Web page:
Jul 29

There is an old English folk saying that goes, "If you can't stand the heat, get out of the kitchen." I have a different approach: Do something about the heat. The folk saying would have us accept the poor designs of the world. Why? After all, if people were responsible for the "heat" in the first place, then people should be able to do something about it. Is the kitchen too hot? Redesign it.

-- Don Norman

 
 

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Peter Stuckey

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Publications by Peter Stuckey (bibliography)

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1999
 
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Badros, Greg J., Borning, Alan, Marriott, Kim and Stuckey, Peter (1999): Constraint Cascading Style Sheets for the Web. In: Zanden, Brad Vander and Marks, Joe (eds.) Proceedings of the 12th annual ACM symposium on User interface software and technology November 07 - 10, 1999, Asheville, North Carolina, United States. pp. 73-82.

Cascading Style Sheets have been introduced by the W3C as a mechanism for controlling the appearance of HTML documents. In this paper, we demonstrate how constraints provide a powerful unifying formalism for declaratively understanding and specifying style sheets for web documents. With constraints we can naturally and declaratively specify complex behavior such as inheritance of properties and cascading of conflicting style rules. We give a detailed description of a constraint-based style sheet model, CCSS, which is compatible with virtually all of the CSS 2.0 specification. It allows more flexible specification of layout, and also allows the designer to provide multiple layouts that better meet the desires of the user and environmental restrictions. We also describe a prototype extension of the Amaya browser that demonstrates the feasibility of CCSS.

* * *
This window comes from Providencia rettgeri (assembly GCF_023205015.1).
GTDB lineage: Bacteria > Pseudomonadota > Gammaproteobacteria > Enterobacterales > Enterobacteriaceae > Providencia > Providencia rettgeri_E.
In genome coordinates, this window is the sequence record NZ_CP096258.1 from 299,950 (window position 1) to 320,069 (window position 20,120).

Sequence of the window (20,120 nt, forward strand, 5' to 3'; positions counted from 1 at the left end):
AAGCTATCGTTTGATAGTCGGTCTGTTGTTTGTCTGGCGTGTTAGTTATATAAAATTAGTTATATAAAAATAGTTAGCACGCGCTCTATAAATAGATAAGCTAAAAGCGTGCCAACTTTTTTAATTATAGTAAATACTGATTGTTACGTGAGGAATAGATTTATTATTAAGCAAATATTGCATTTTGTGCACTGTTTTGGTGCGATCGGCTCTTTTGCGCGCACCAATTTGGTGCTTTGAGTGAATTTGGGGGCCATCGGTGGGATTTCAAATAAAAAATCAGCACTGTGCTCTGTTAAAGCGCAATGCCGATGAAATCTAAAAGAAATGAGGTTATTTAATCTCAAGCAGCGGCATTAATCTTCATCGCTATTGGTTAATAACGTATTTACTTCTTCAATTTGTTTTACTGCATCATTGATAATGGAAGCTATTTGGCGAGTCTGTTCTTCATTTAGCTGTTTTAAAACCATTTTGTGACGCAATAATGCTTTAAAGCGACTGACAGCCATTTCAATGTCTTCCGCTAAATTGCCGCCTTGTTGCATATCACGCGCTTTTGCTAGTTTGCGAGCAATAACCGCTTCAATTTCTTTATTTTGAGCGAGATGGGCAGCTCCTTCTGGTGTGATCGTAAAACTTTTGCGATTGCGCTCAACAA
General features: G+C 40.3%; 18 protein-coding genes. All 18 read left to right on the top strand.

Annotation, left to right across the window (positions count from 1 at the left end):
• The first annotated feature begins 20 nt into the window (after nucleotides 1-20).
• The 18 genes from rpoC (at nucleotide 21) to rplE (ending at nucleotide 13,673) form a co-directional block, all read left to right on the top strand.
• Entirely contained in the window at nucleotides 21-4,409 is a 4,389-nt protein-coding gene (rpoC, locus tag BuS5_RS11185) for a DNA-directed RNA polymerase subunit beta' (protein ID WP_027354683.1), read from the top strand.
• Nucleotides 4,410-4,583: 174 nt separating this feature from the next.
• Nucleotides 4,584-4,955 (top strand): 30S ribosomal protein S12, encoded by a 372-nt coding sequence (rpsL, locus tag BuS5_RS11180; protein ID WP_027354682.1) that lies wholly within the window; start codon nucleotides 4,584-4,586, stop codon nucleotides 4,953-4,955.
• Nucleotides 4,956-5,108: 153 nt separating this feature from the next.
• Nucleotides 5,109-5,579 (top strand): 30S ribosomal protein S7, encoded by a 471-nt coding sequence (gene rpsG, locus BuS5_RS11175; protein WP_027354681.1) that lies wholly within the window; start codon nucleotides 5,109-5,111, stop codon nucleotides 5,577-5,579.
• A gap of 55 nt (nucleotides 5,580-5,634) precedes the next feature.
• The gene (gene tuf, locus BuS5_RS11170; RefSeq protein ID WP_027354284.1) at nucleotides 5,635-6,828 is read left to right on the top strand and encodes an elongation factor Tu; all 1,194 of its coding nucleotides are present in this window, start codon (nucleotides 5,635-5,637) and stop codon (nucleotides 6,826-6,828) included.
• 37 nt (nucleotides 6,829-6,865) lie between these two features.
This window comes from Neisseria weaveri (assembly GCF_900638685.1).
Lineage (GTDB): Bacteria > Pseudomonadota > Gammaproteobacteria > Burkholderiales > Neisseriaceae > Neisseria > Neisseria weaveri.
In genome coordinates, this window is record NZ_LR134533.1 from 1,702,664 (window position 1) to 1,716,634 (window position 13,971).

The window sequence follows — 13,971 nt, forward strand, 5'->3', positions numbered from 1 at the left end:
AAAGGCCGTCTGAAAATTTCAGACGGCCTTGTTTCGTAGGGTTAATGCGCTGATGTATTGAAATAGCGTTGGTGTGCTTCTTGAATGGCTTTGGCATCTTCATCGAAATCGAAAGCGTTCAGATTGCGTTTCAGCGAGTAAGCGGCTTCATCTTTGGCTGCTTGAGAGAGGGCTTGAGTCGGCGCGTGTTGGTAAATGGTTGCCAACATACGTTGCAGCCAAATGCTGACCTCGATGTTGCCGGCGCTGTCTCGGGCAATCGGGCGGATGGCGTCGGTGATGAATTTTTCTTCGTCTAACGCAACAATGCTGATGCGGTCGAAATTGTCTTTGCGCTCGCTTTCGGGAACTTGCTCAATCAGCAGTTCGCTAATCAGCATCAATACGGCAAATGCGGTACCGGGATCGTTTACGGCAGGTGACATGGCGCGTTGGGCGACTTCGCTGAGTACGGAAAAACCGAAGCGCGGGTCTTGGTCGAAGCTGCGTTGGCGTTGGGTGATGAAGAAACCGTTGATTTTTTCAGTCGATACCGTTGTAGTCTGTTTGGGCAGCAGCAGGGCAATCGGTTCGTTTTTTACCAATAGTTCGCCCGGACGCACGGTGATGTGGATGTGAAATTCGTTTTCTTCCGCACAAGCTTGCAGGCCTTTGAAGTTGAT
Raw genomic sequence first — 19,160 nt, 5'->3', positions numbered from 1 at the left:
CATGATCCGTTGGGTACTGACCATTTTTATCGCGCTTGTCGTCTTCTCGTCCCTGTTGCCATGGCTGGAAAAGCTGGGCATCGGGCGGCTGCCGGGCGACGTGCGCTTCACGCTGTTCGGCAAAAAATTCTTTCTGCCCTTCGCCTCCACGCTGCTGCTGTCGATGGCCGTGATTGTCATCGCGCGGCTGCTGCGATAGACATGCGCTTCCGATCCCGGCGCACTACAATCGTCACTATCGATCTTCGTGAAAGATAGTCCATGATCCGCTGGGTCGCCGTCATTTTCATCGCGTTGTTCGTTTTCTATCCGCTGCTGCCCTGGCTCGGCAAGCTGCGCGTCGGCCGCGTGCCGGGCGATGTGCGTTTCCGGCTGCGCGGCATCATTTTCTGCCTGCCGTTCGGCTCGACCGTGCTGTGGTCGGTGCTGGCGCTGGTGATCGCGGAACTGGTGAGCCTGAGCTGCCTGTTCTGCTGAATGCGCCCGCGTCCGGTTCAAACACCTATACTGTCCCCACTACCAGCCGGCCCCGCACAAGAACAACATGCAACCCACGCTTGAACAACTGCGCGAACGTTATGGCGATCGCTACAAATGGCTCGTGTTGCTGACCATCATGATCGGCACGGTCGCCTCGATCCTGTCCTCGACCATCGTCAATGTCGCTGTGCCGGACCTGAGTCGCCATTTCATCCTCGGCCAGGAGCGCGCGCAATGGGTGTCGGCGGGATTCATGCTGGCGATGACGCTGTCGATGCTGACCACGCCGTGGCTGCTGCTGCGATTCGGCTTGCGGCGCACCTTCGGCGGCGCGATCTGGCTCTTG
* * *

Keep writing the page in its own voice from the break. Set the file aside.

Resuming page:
© All rights reserved Badros et al. and/or ACM Press

1997
 
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Borning, Alan, Marriott, Kim, Stuckey, Peter and Xiao, Yi (1997): Solving Linear Arithmetic Constraints for User Interface Applications. In: Robertson, George G. and Schmandt, Chris (eds.) Proceedings of the 10th annual ACM symposium on User interface software and technology October 14 - 17, 1997, Banff, Alberta, Canada. pp. 87-96.

Linear equality and inequality constraints arise naturally in specifying many aspects of user interfaces, such as requiring that one window be to the left of another, requiring that a pane occupy the leftmost 1/3 of a window, or preferring that an object be contained within a rectangle if possible. Current constraint solvers designed for UI applications cannot efficiently handle simultaneous linear equations and inequalities. This is a major limitation. We describe incremental algorithms based on the dual simplex and active set methods that can solve such systems of constraints efficiently.

© All rights reserved Borning et al. and/or ACM Press

 
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28 Apr 2003: Added

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URL: http://www.interaction-design.org/references/authors/peter_stuckey.html
Jul 29

There is an old English folk saying that goes, "If you can't stand the heat, get out of the kitchen." I have a different approach: Do something about the heat. The folk saying would have us accept the poor designs of the world. Why? After all, if people were responsible for the "heat" in the first place, then people should be able to do something about it. Is the kitchen too hot? Redesign it.

-- Don Norman

 
 

Featured chapter

Marc Hassenzahl explains the fascinating concept of User Experience and Experience Design. Commentaries by Don Norman, Eric Reiss, Mark Blythe, and Whitney Hess

User Experience and Experience Design !

 
 

Our Latest Books

Kumar and Herger 2013: Gamification at Work: Designing Engaging Business Software...
by Janaki Mythily Kumar and Mario Herger

 
Start reading

Whitworth and Ahmad 2013: The Social Design of Technical Systems: Building technologies for communities...
by Brian Whitworth and Adnan Ahmad

 
Start reading

Soegaard and Dam 2013: The Encyclopedia of Human-Computer Interaction, 2nd Ed....
by Mads Soegaard and Rikke Friis Dam

 
Start reading
 
 

Help us help you!